We'll appreciate the routine of preparing meals
according to time of day and family needs.
We'll appreciate the ritual of caring for our surroundings.
And when we do,
we will once again feel 
at ease. . . .nah,
at Home.



Saturday, March 7, 2020

The $10 Lesson

This is a post I am so happy to share with y'all.
I know at least a good majority of my readers here are good people 
so I know you'll "get it."
In order to share the lesson,
I have to share the story.
Several years ago my mom went through an awful treatment for skin cancer.
She had an equally awful reaction that was life altering for her.
The response of the doctors was,
"That only happens to .01% of people."
She was in pain for quite a while.
The chemical cures they prescribed for the reaction 
by trial and error only hurt her more.
I gave her some homemade lotion to try
which she uses to this day.
She can no longer go outside and has to wear long sleeved UV clothing 
even inside if the sun is shining.
It's been long enough now that we can harass her about being a vampire,
but at first it was devastating
for someone who lived outside and who's therapy was the garden.
Fast forward a few years.
We had a gentleman come into the shop a while back
asking for a fix on the frame of a neat old pickup he recently acquired.
MrLB told him what he would do to fix it and about how much it would be.
We had a big job we were working on and said to give us a call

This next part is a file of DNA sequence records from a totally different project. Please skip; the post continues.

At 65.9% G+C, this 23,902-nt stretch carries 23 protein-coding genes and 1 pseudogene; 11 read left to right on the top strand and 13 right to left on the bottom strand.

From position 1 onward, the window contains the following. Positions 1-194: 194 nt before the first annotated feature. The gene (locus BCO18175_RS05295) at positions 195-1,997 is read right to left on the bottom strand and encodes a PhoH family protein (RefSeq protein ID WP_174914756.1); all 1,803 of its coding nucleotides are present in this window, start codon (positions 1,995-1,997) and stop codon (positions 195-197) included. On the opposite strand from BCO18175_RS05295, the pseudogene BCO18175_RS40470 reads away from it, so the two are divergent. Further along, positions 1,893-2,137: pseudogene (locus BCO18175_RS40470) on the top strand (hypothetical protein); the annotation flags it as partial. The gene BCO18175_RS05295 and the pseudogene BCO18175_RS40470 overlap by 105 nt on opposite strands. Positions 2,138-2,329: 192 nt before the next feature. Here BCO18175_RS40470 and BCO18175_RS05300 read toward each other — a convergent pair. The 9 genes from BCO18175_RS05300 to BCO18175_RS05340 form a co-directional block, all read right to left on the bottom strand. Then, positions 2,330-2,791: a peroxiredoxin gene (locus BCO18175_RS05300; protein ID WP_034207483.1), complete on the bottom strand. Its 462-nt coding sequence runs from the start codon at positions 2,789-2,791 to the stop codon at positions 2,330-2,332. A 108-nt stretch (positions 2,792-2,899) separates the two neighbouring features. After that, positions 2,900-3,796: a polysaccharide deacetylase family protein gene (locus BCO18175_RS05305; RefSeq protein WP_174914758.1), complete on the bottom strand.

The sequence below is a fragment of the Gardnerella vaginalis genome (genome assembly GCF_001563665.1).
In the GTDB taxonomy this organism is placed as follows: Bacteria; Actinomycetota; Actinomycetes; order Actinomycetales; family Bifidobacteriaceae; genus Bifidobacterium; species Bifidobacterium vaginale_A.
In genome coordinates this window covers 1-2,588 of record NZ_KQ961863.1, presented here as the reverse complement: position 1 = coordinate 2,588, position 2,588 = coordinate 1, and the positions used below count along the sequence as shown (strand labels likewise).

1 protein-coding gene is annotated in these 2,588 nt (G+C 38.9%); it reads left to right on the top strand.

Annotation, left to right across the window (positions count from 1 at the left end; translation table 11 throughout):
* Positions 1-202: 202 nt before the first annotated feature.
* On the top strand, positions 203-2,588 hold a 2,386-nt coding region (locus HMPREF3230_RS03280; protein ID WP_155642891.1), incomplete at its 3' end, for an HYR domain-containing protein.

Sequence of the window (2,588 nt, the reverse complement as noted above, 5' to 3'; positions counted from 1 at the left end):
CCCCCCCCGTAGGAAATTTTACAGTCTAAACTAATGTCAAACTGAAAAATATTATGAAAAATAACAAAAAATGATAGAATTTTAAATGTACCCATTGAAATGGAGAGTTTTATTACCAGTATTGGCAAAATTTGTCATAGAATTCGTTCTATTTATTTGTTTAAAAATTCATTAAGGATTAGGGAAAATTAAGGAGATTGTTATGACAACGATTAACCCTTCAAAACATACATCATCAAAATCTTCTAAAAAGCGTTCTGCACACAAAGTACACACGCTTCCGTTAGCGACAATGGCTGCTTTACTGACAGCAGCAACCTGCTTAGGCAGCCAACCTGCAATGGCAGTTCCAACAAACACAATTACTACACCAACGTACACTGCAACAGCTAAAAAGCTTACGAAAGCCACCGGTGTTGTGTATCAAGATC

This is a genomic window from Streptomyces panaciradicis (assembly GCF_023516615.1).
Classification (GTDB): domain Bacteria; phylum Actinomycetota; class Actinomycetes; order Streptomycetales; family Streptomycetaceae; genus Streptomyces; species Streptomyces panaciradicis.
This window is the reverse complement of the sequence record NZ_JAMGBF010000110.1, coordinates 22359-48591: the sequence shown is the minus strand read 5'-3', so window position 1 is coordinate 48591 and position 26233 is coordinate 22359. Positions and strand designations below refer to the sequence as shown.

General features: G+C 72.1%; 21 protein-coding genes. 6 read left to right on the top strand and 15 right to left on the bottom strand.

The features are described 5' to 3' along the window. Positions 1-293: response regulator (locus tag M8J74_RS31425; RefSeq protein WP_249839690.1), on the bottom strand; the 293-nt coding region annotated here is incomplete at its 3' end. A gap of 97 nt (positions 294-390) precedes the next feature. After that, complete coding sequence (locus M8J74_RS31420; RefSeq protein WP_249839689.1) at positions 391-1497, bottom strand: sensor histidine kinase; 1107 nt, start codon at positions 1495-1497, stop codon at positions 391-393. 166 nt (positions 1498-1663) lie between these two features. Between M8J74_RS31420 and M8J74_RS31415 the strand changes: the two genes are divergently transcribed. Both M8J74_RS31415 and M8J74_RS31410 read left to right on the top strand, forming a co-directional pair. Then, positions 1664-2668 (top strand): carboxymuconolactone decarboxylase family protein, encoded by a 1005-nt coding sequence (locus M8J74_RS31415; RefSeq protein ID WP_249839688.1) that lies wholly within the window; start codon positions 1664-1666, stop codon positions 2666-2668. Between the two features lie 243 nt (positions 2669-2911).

and we would work it into the schedule in February 
which was fine with the gentleman.
Hubby was just mentioning a week or so ago, that the fella with the pickup never came back.
He said, "I told him how I'd fix it so he probably had someone else do it."
Within a day or two of that statement,
he came into the shop, only we hardly recognized him.
It was the first time he had been out of the house in nearly 3 weeks.
His face looked like it had been beat with knife grass - that grass that cuts.
He explained that he had been in for skin treatment and had a reaction.
Evidently he is also one of the .01%.
After chatting for a few minutes,
it was obvious he had been and was still in pain.
I've made my own lotion for some time now and had a small jar in my desk drawer.
I gave it to him to try.
He called the next day and said he didn't react to it,
and that it actually felt soothing especially to his ears which were particularly painful.
I made him a batch over the weekend and took it in Monday 
which was when he was picking up his pickup.